Recently Inside Higher Education published a comprehensive report on the current state of Strategic Planning in Higher Education, titled “Smart, Succinct and Agile: Strategic Planning in an Age of Uncertainty.” In producing this report the authors consulted with the nation’s leading experts on strategic planning, including Maguire’s own Senior Consultant Richard M. Freeland, the Principal of Freeland/Maguire Strategic Leadership Services.
Freeland’s comments in the IHE report emphasized the importance of strategic planning in both the private and public sectors, despite the very real differences between those two planning contexts.
He also noted the danger that strategic planning, which should provide the foundation for institutional work over an extended period, is often viewed by academic leaders as little more than an exercise to satisfy the requirements of accreditors.
Finally, while stressing the importance of outcome metrics and performance indicators as aids to evaluating progress on a strategic plan, Freeland pointed out that too much emphasis on measurement can be problematic: some institutions err in having so many outcome metrics that the big picture driving the plan gets obscured; some leaders became so focused on the numbers that they lose sight of requirements for institutional progress that are not readily measured, like buy-in to the plan by faculty and staff.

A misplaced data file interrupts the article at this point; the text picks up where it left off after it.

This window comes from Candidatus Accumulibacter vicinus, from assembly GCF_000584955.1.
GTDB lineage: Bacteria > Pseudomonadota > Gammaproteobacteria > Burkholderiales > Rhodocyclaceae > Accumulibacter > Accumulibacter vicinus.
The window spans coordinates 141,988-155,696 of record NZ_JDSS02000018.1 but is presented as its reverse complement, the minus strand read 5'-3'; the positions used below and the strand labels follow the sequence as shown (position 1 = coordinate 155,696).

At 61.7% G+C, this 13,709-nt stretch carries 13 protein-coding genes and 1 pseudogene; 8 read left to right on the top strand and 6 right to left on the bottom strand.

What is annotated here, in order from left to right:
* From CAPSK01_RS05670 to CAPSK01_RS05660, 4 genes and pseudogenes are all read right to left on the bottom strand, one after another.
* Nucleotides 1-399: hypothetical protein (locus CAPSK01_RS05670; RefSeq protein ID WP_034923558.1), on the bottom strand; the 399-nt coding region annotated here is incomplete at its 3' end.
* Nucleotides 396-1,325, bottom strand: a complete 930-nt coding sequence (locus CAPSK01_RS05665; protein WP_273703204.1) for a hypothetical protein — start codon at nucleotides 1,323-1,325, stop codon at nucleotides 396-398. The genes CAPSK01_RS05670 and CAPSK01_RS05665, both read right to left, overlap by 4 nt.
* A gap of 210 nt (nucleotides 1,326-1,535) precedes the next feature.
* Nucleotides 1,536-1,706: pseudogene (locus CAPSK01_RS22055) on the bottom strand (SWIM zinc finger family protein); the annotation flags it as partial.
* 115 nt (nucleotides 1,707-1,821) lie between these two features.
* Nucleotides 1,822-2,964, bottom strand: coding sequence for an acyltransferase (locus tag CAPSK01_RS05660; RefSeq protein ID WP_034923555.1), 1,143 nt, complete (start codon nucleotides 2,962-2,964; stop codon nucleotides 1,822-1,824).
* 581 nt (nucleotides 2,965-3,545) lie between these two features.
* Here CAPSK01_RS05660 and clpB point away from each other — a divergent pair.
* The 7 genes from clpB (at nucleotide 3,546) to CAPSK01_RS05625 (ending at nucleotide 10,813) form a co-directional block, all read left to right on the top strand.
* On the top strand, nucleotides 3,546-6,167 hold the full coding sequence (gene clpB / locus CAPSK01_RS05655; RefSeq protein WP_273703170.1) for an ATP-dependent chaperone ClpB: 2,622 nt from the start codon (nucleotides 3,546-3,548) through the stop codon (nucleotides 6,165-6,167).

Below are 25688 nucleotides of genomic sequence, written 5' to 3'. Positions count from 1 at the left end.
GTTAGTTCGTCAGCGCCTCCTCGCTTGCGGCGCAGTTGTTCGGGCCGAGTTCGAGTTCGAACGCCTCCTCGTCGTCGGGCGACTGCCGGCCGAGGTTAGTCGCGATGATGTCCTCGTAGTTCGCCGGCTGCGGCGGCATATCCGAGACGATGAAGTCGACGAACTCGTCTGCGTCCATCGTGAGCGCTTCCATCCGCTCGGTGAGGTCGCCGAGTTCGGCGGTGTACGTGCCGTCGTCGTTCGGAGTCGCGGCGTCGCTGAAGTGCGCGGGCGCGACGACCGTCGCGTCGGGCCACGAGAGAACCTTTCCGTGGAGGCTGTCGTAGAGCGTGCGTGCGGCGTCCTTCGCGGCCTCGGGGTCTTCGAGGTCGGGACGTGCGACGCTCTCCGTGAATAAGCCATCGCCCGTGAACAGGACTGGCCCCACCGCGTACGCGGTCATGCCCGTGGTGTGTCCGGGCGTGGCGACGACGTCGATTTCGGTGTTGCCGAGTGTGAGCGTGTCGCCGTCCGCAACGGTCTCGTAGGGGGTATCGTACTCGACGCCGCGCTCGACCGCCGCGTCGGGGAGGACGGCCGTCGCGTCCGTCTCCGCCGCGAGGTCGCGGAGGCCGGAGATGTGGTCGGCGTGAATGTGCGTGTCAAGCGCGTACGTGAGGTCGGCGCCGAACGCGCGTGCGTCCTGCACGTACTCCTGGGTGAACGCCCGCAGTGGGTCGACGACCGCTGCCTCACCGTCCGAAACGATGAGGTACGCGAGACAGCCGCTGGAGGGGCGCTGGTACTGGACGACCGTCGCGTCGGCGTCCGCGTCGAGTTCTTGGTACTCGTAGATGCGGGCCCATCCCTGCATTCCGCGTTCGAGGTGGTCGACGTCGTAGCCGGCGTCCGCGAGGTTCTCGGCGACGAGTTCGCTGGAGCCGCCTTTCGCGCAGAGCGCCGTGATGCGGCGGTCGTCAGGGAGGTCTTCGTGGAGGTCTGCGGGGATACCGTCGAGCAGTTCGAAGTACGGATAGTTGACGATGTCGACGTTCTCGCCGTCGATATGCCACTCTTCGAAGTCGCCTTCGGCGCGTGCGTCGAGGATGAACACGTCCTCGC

Richard is featured throughout, and IHE approached him for his expertise in this arena. Read more of Richard's thoughts on strategic leadership and see what he's already done for institutions who have worked with him through Freeland/Maguire Strategic Leadership Services. Then start a discussion on how we can work together to solve real challenges you face in strategic leadership.
He readily sees into the nexus of complex challenges and interpersonal dynamics thus providing the basis for effective action plans. Navigating the complexities of relationships and initiatives with Trustees, building effective senior leadership teams, developing shared governance structures, monitoring internal controls, and maximizing community outreach and advancement efforts represent only a few of the dimensions on which Dr. Freeland’s guidance has been instrumental. ~William Latimer, President, The College of New Rochelle